• For advice on supporting writing see both Written Work - Primary School and Written Work - Secondary School for helpful suggestions and strategies.
  • Make visits and take trips. You do not have to take a child to the museum to provide a learning experience. A walk through a field or by a river, in a shopping centre or round to Granny’s can be just as useful as a formal session. Grandparents are a great source of support to children with dyslexia as they may have more time to chat and to listen or read.
  • Watch TV together and discuss what you see. Ask questions that encourage reflective thinking, such as ‘why do you think they did that’ or ‘what do you predict will happen next’.
  • The Factsheets on Dyslexia at second level including Factsheet 16 – How Parents Can Help focus on tips for helping your child through second level.  


Helping with Homework and Providing Support

  • Help with homework by being close at hand to answer questions and to ensure that the child stays on task. In general, it is best to let the child decide what help s/he needs from you and provide just that amount.
  • Don’t take charge of the homework or feel that you have to teach the child. That is the job of the teacher and while the child will have many teachers s/he will only have one Mum and Dad. That relationship is much too important to risk by getting into a teaching role.
  • Limit homework time for younger children. The class teacher will tell you how long homework should take, and if it is taking much longer than normal then it should be possible to work out an arrangement with the teacher as to how much will be done in any evening. Quality is better than quantity and discussing this with your child’s teacher will ensure that the most important work can be done first.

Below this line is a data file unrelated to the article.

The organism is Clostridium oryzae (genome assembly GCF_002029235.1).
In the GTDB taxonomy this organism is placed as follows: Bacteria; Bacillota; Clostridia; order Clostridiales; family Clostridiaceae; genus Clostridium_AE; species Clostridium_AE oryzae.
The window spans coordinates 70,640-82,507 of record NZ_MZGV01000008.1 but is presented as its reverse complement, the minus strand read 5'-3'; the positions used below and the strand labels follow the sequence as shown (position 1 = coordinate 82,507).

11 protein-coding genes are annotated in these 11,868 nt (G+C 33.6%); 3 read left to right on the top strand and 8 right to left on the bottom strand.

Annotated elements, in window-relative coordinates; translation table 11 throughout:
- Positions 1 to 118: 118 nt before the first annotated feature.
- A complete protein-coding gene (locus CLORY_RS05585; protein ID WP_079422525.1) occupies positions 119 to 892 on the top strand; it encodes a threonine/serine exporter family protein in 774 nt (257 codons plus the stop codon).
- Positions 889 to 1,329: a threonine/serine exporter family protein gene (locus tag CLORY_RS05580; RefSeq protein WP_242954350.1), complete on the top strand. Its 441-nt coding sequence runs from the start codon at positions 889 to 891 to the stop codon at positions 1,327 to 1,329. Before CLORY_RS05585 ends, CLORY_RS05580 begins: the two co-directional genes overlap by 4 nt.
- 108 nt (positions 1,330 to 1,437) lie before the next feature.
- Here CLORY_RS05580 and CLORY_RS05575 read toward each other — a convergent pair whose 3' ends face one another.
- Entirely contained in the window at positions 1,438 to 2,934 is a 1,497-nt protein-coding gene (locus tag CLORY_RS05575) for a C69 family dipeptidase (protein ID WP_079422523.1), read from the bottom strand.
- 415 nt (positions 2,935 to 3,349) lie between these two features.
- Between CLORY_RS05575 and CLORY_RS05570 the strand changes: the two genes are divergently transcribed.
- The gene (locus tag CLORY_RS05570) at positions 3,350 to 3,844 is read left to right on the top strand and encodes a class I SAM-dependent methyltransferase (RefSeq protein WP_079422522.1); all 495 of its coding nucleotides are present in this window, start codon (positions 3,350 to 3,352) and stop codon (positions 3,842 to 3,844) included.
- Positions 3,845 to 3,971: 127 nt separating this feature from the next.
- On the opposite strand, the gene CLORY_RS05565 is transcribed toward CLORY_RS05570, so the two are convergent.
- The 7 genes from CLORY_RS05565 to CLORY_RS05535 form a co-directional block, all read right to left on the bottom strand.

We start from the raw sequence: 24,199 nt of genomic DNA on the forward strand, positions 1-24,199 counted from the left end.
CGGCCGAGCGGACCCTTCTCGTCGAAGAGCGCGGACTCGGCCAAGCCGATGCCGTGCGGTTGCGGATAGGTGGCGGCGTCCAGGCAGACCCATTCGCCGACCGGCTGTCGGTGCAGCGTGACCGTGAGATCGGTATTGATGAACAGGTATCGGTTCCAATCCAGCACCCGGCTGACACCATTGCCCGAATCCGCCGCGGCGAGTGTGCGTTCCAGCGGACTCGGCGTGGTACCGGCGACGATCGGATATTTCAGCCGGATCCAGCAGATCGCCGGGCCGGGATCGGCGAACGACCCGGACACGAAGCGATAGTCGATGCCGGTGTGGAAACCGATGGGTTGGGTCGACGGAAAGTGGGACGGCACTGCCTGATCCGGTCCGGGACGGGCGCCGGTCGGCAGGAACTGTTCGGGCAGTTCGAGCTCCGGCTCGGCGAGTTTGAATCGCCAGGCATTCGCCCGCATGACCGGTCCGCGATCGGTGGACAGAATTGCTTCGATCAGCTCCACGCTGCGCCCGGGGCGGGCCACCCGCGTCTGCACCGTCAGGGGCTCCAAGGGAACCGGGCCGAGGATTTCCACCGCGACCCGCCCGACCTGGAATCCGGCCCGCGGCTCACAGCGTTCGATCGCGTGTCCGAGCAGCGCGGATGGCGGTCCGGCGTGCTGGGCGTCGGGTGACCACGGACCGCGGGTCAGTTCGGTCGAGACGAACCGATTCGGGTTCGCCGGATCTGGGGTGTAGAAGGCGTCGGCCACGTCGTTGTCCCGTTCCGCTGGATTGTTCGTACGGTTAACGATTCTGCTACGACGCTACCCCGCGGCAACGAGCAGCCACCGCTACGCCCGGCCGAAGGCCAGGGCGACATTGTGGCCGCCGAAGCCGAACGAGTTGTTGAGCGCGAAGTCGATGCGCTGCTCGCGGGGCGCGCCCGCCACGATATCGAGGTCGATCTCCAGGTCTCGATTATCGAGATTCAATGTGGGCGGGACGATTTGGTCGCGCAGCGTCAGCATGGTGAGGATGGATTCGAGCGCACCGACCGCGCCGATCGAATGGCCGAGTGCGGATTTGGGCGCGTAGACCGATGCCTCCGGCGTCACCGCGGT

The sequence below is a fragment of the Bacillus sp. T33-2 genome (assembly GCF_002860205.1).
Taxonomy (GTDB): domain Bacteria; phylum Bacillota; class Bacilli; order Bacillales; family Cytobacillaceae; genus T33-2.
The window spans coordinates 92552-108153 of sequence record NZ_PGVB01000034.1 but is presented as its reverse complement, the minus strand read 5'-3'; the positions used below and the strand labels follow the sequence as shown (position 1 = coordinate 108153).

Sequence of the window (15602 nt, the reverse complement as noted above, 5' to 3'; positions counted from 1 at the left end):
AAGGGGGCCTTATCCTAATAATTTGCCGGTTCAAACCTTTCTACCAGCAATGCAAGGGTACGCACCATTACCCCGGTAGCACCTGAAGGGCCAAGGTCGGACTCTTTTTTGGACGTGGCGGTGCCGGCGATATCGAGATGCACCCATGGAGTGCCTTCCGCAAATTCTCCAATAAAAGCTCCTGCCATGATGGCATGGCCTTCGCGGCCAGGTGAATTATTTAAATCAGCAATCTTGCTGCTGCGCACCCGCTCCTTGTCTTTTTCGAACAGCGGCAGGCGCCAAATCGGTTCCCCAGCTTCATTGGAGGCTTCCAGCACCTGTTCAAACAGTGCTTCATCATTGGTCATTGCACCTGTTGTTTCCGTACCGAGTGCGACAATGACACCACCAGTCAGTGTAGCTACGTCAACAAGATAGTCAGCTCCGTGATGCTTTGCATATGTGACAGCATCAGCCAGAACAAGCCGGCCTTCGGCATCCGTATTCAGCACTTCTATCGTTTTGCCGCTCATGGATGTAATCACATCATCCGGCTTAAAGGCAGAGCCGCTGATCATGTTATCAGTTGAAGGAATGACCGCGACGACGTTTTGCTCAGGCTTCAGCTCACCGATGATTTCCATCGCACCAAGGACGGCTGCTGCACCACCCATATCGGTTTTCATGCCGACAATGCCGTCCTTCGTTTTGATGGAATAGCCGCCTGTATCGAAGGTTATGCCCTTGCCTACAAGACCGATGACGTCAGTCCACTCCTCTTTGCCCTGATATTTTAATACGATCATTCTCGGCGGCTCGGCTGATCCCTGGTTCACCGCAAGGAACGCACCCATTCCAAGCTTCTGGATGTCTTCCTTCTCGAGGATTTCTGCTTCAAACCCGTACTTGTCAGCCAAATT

• Keep in touch with the school and keep teachers informed of how things are progressing for the child.
  • Keep yourself up-to-date of any developments which might help. A good way to do this is by becoming a member of the Dyslexia Association, or getting involved with your local workshop.
  • Using a computer can be a great help to a student with dyslexia. If possible, encourage your child to learn to touch type. This could be done over the summer months and need not be a chore. See our Technology section for more info.
  • Explore your local library for books which have a higher interest level than reading age. Check out abbreviated versions of classics which are designed for students learning English as a foreign language. Librarians are very willing to help, so do ask.
  • Students with dyslexia find schoolwork more tiring than other children do, so it is important for them not to take on demanding part-time jobs during school term, particularly in exam years.
  • If your second level student has not yet developed good planning and organisational skills, it would be helpful for you to do some timetabling. You can help him/her to map out their week on a wall planner, and keep track of important dates, e.g. when projects and essays are due. You may have to be more pro-active with a student with dyslexia than with your other children.
  • Plan ahead and look to the long term. When a child has dyslexia it may be necessary to think of ways round access to courses and qualifications.  Be aware of the many Post Leaving Certificate courses, and how they can build up to diploma and degree status.  Other parents who have been through the process are often your best source of advice.
  • Finally, enjoy your child and let them know that you love having him or her around. Remember – it may seem like a lot of work when you have a child with dyslexia, but they grow up fast.